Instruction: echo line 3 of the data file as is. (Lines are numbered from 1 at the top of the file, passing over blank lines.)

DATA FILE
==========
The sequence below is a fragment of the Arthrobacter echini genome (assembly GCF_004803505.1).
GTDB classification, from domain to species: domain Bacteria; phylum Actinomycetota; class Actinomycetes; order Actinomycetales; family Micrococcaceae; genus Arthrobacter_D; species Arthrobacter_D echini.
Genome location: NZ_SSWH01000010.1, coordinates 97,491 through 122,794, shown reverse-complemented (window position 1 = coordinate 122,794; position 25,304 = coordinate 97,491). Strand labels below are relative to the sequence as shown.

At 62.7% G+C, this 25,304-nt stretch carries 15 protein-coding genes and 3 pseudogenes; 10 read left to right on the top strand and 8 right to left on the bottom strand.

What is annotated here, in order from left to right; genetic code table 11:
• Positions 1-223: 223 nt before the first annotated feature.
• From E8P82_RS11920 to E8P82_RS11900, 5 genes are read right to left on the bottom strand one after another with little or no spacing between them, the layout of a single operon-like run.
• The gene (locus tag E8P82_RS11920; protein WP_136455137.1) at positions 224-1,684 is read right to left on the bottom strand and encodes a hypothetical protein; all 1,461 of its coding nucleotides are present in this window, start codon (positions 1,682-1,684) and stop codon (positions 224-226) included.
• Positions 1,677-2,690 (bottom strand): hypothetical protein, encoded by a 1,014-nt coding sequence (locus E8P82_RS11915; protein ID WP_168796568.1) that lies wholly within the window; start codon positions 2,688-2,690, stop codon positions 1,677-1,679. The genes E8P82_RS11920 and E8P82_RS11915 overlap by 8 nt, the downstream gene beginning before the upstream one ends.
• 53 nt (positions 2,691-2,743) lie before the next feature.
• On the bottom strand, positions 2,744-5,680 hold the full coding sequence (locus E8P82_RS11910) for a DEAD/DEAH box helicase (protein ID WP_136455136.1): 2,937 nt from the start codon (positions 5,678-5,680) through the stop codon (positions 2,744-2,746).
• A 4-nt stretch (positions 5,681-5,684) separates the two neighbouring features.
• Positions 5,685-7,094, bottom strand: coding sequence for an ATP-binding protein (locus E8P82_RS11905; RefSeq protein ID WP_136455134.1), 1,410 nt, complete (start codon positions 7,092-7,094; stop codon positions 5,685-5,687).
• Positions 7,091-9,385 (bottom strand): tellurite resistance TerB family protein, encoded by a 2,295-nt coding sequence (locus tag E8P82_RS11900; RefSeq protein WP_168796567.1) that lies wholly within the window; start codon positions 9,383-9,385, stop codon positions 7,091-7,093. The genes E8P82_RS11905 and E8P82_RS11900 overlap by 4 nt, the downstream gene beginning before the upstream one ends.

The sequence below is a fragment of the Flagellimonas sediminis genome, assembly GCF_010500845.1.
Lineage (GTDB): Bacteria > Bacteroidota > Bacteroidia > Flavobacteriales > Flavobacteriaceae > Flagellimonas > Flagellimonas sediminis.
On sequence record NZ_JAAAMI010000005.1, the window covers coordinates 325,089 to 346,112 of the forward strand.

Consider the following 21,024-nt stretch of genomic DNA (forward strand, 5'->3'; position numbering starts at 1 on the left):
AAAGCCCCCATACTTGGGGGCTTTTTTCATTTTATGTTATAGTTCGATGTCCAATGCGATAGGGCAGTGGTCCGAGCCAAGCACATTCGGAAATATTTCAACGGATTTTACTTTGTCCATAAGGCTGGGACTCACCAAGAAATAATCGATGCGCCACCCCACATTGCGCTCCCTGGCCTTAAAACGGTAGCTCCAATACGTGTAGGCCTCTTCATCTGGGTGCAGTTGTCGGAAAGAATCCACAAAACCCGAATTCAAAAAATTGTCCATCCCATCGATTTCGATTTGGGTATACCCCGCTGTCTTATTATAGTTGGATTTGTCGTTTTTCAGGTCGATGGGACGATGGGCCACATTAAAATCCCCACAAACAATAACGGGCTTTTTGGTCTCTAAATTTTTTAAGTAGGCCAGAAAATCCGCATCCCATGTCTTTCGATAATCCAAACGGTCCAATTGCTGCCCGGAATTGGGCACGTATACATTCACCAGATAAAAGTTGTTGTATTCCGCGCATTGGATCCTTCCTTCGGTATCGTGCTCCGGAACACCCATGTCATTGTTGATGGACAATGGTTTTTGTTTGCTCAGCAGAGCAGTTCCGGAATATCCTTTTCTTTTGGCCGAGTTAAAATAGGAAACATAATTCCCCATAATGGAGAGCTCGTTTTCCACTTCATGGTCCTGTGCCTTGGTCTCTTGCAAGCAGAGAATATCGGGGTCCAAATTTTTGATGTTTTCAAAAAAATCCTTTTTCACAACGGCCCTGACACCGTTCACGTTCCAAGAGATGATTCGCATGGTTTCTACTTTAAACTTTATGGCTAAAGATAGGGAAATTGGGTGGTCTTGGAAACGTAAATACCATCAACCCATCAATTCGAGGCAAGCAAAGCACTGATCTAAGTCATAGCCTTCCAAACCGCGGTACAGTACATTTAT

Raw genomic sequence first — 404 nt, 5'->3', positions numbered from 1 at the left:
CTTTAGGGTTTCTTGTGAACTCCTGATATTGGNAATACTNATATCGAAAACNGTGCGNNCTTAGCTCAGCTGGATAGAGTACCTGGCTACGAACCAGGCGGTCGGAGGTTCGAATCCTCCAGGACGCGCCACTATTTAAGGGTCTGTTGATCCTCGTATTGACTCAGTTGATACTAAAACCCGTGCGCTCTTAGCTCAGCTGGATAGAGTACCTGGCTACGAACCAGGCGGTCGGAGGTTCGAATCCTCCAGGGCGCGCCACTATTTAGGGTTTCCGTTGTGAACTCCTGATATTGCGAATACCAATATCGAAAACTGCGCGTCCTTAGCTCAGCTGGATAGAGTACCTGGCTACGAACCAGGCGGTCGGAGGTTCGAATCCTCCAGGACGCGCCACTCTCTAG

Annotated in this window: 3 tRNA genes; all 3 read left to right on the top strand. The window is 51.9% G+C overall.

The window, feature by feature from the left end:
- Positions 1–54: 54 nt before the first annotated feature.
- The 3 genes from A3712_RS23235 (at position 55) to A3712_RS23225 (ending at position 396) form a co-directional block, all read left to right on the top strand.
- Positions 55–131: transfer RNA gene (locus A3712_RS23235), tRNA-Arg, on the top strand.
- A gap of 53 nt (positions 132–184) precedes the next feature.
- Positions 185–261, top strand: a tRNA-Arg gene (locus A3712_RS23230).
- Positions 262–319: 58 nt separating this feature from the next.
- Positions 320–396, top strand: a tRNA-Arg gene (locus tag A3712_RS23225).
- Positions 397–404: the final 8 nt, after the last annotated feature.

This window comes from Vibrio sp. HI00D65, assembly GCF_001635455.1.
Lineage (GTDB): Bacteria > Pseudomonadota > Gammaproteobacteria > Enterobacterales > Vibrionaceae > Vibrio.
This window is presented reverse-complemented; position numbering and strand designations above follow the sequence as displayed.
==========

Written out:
Genome location: NZ_SSWH01000010.1, coordinates 97,491 through 122,794, shown reverse-complemented (window position 1 = coordinate 122,794; position 25,304 = coordinate 97,491). Strand labels below are relative to the sequence as shown.